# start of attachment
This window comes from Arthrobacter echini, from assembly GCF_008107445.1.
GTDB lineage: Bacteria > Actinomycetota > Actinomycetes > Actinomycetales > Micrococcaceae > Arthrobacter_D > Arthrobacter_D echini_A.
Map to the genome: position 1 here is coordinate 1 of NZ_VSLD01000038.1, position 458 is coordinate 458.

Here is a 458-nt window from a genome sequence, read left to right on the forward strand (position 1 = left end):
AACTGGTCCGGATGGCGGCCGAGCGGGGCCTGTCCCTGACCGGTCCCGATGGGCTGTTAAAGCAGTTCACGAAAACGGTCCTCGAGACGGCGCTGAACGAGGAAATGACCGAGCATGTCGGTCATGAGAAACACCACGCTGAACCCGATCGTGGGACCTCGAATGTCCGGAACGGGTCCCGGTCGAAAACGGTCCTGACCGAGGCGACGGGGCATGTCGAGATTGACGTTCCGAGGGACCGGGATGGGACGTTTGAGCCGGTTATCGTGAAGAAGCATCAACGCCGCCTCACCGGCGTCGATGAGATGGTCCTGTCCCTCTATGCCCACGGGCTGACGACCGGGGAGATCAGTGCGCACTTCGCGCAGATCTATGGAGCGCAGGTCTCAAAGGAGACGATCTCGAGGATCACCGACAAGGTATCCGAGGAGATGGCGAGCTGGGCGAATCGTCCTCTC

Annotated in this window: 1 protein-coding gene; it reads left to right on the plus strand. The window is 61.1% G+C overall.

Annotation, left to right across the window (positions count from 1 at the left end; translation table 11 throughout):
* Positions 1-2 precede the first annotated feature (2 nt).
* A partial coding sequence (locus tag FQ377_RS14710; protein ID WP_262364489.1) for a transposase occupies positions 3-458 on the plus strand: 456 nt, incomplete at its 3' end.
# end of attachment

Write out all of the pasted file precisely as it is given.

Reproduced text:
This window comes from Arthrobacter echini, from assembly GCF_008107445.1.
GTDB lineage: Bacteria > Actinomycetota > Actinomycetes > Actinomycetales > Micrococcaceae > Arthrobacter_D > Arthrobacter_D echini_A.
Map to the genome: position 1 here is coordinate 1 of NZ_VSLD01000038.1, position 458 is coordinate 458.

Here is a 458-nt window from a genome sequence, read left to right on the forward strand (position 1 = left end):
AACTGGTCCGGATGGCGGCCGAGCGGGGCCTGTCCCTGACCGGTCCCGATGGGCTGTTAAAGCAGTTCACGAAAACGGTCCTCGAGACGGCGCTGAACGAGGAAATGACCGAGCATGTCGGTCATGAGAAACACCACGCTGAACCCGATCGTGGGACCTCGAATGTCCGGAACGGGTCCCGGTCGAAAACGGTCCTGACCGAGGCGACGGGGCATGTCGAGATTGACGTTCCGAGGGACCGGGATGGGACGTTTGAGCCGGTTATCGTGAAGAAGCATCAACGCCGCCTCACCGGCGTCGATGAGATGGTCCTGTCCCTCTATGCCCACGGGCTGACGACCGGGGAGATCAGTGCGCACTTCGCGCAGATCTATGGAGCGCAGGTCTCAAAGGAGACGATCTCGAGGATCACCGACAAGGTATCCGAGGAGATGGCGAGCTGGGCGAATCGTCCTCTC

Annotated in this window: 1 protein-coding gene; it reads left to right on the plus strand. The window is 61.1% G+C overall.

Annotation, left to right across the window (positions count from 1 at the left end; translation table 11 throughout):
* Positions 1-2 precede the first annotated feature (2 nt).
* A partial coding sequence (locus tag FQ377_RS14710; protein ID WP_262364489.1) for a transposase occupies positions 3-458 on the plus strand: 456 nt, incomplete at its 3' end.